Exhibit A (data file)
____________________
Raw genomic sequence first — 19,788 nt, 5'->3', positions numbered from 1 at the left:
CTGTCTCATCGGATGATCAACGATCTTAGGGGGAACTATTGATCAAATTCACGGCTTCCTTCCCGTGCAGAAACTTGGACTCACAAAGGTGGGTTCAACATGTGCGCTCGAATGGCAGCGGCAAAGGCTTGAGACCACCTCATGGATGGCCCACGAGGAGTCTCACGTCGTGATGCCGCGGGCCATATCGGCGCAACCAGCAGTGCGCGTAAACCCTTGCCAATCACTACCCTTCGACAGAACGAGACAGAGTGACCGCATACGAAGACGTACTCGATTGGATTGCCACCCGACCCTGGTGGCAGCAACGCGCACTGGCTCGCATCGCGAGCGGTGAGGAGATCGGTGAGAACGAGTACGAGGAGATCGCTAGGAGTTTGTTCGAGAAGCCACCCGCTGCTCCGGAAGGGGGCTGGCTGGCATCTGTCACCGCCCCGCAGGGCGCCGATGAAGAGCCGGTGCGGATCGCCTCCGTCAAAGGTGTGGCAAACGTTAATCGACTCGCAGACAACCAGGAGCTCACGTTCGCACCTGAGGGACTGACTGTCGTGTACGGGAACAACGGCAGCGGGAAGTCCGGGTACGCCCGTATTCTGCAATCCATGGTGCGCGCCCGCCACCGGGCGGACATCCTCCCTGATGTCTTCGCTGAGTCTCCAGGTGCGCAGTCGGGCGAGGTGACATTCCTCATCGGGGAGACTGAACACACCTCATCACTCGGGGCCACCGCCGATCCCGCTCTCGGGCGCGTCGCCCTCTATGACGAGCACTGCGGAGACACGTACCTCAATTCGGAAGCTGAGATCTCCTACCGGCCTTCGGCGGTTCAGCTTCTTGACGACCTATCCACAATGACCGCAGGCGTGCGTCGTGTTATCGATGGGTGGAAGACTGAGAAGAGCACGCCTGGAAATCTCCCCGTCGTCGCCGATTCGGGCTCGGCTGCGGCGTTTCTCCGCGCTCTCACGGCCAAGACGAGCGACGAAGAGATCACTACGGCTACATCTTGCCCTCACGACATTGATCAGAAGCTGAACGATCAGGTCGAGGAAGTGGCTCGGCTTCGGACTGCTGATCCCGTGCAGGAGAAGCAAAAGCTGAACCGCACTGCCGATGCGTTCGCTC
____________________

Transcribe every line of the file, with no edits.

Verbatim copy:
Raw genomic sequence first — 19,788 nt, 5'->3', positions numbered from 1 at the left:
CTGTCTCATCGGATGATCAACGATCTTAGGGGGAACTATTGATCAAATTCACGGCTTCCTTCCCGTGCAGAAACTTGGACTCACAAAGGTGGGTTCAACATGTGCGCTCGAATGGCAGCGGCAAAGGCTTGAGACCACCTCATGGATGGCCCACGAGGAGTCTCACGTCGTGATGCCGCGGGCCATATCGGCGCAACCAGCAGTGCGCGTAAACCCTTGCCAATCACTACCCTTCGACAGAACGAGACAGAGTGACCGCATACGAAGACGTACTCGATTGGATTGCCACCCGACCCTGGTGGCAGCAACGCGCACTGGCTCGCATCGCGAGCGGTGAGGAGATCGGTGAGAACGAGTACGAGGAGATCGCTAGGAGTTTGTTCGAGAAGCCACCCGCTGCTCCGGAAGGGGGCTGGCTGGCATCTGTCACCGCCCCGCAGGGCGCCGATGAAGAGCCGGTGCGGATCGCCTCCGTCAAAGGTGTGGCAAACGTTAATCGACTCGCAGACAACCAGGAGCTCACGTTCGCACCTGAGGGACTGACTGTCGTGTACGGGAACAACGGCAGCGGGAAGTCCGGGTACGCCCGTATTCTGCAATCCATGGTGCGCGCCCGCCACCGGGCGGACATCCTCCCTGATGTCTTCGCTGAGTCTCCAGGTGCGCAGTCGGGCGAGGTGACATTCCTCATCGGGGAGACTGAACACACCTCATCACTCGGGGCCACCGCCGATCCCGCTCTCGGGCGCGTCGCCCTCTATGACGAGCACTGCGGAGACACGTACCTCAATTCGGAAGCTGAGATCTCCTACCGGCCTTCGGCGGTTCAGCTTCTTGACGACCTATCCACAATGACCGCAGGCGTGCGTCGTGTTATCGATGGGTGGAAGACTGAGAAGAGCACGCCTGGAAATCTCCCCGTCGTCGCCGATTCGGGCTCGGCTGCGGCGTTTCTCCGCGCTCTCACGGCCAAGACGAGCGACGAAGAGATCACTACGGCTACATCTTGCCCTCACGACATTGATCAGAAGCTGAACGATCAGGTCGAGGAAGTGGCTCGGCTTCGGACTGCTGATCCCGTGCAGGAGAAGCAAAAGCTGAACCGCACTGCCGATGCGTTCGCTC